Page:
As a woman and a mom, I feel like I have a lot of high expectations to live up to. We have so many rolls to fill and are always expected to be at the top of our game. We have to be flexible, loving, strong, patient, entertaining, positive, creative, inspiring, tough, and responsible. The list of characteristics is endless! We want to be good mothers. Actually, we want to be perfect mothers. We compare ourselves to others and think we aren’t good enough. This pressure we put on ourselves can be stressful and overwhelming. As a first time mom, I’m learning that there needs to be a balance. I owe it to my son to be the best mother possible. I also owe it to my husband, family, and friends to be the best woman possible. However, it’s not necessary, and rather unrealistic to be perfect at both.
Since I was a little girl, I have always been an over-achieving perfectionist. As a child I wanted to be perfect in school and the best athlete on the team. In college I wanted to get perfect grades and become the perfect teacher. I was not blessed academically or athletically, so I had to work the hardest in order to achieve my goals. My friends, family, and teachers have always described me as someone who goes above and beyond in order to do my best. Now that I’m a parent, I find myself trying to be the perfect mom and wanting my son to be the perfect child. I’m slowly but surely realizing that this is not healthy for myself or my son.
I am strong and I am fragile. I need to remind myself that I’m allowed to be both. I take pride in being the strong woman I am. I can handle and manage a lot. I like to try my best and be the best I can at everything, but I don’t have to be perfect all the time. In fact, trying to be the perfect mom and wife has caused great stress and sleeplessness. I have made way too high of expectations for myself. I should be allowed to have some not-so-perfect moments. Just because my child cries in a restaurant, does not make me a bad parent. I am allowed to make him chicken nuggets for dinner every so often. Not every food I give him has to be organic and I can’t expect to avoid ALL plastics ALL the time. I don’t have to sign him up for every music class or sports camp. There are no written rules to follow, so why do I need to be judged? It should be okay for me to lose my cool every once in a while or to cry when I’m feeling overwhelmed. I can’t and shouldn’t be required to hold it together 24/7, 365 days of the year. How about a night out with some friends occasionally? I need that time to vent, relax, and de-stress. And, of course, I can take that time to brag about my kiddo a little bit!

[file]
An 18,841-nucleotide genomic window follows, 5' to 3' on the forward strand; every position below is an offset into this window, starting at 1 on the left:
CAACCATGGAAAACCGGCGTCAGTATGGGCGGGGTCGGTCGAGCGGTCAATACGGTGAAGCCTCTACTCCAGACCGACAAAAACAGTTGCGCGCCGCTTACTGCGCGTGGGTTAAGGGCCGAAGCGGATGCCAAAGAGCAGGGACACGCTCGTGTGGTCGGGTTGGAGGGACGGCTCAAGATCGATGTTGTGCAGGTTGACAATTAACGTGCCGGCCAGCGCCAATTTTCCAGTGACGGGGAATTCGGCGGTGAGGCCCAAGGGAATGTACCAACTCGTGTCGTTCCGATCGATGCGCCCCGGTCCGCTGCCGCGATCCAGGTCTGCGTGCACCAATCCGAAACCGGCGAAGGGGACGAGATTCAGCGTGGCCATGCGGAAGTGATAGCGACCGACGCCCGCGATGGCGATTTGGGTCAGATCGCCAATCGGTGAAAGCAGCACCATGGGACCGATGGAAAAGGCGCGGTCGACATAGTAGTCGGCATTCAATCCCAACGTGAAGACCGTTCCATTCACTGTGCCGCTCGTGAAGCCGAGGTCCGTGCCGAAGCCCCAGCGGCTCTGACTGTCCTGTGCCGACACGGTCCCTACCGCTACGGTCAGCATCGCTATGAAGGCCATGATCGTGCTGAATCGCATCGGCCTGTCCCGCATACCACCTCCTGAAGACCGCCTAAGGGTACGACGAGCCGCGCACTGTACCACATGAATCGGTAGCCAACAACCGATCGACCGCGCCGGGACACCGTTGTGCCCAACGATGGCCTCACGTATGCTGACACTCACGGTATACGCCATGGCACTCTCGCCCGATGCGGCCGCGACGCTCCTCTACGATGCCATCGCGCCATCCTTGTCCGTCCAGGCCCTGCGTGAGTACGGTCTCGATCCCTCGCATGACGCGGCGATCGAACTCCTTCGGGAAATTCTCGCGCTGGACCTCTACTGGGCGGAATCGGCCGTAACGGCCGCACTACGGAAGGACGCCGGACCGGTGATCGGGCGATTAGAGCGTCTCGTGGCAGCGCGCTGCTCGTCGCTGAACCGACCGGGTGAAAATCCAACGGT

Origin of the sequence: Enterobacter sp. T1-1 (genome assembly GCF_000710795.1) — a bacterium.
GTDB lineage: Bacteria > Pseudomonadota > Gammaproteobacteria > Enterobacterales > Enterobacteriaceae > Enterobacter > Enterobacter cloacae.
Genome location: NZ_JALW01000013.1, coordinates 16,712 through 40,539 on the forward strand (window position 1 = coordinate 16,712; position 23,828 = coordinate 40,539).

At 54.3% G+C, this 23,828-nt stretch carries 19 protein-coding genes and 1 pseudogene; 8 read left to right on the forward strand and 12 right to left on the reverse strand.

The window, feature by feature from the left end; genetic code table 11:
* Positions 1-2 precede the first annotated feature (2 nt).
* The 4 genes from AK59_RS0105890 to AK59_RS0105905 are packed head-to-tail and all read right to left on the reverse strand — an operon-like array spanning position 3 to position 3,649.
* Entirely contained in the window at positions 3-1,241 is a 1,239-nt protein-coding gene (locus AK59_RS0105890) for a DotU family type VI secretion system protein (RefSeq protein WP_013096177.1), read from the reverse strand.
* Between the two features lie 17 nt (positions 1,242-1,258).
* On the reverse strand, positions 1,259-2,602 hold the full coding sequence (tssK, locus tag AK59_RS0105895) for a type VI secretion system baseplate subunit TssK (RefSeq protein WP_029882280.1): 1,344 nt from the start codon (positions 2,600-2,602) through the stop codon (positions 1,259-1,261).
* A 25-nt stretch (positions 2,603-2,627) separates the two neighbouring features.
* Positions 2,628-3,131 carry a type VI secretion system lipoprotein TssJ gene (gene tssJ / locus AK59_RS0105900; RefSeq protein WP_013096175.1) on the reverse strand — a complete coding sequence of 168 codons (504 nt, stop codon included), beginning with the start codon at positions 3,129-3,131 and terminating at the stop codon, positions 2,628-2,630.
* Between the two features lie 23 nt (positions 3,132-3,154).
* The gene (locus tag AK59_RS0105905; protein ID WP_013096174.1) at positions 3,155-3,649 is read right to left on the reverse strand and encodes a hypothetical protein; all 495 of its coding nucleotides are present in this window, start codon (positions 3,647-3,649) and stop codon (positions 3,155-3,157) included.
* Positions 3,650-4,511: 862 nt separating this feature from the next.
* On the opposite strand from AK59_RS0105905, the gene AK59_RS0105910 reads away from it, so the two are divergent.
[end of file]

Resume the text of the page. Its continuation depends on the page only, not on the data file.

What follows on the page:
I’ve learned a lot from the eyes of my child. He lives so freely, fearlessly, and joyful. One minute he is getting in trouble for climbing all over the couch and the next minute he’s onto another fun activity (or maybe he’s trying to defy mommy by climbing on the couch again). He falls and scratches his face, but forgets about it 30 seconds later. He can be crying one second and laughing the next. Maybe adults need to learn to move on from troubles more quickly. Maybe we need to stop dwelling on hurt and smile more often. Maybe we need to be more adventurous and have more fun. Life as a toddler is worry-free and happy. I don’t know about you, but I could live with a lot less worry and a lot more happy!
I need to stop second-guessing myself. I need to be confident in myself as a parent and know that I’m not messing up my child. I know who I am, I know my child, and I know what is best for us. I’m trying my best, I am being the parent he needs, I am enough. Who cares what Google says or what another person is doing. We live our lives and you live yours. Let’s stop being scared of failure and disappointment. Rather, let’s live freely and enjoy the little things. Live for the imperfect moments that lead to memories. Live for the cuddles, eskimo kisses, rough housing, messiness, and all-around bliss. Let go of perfection and embrace happiness.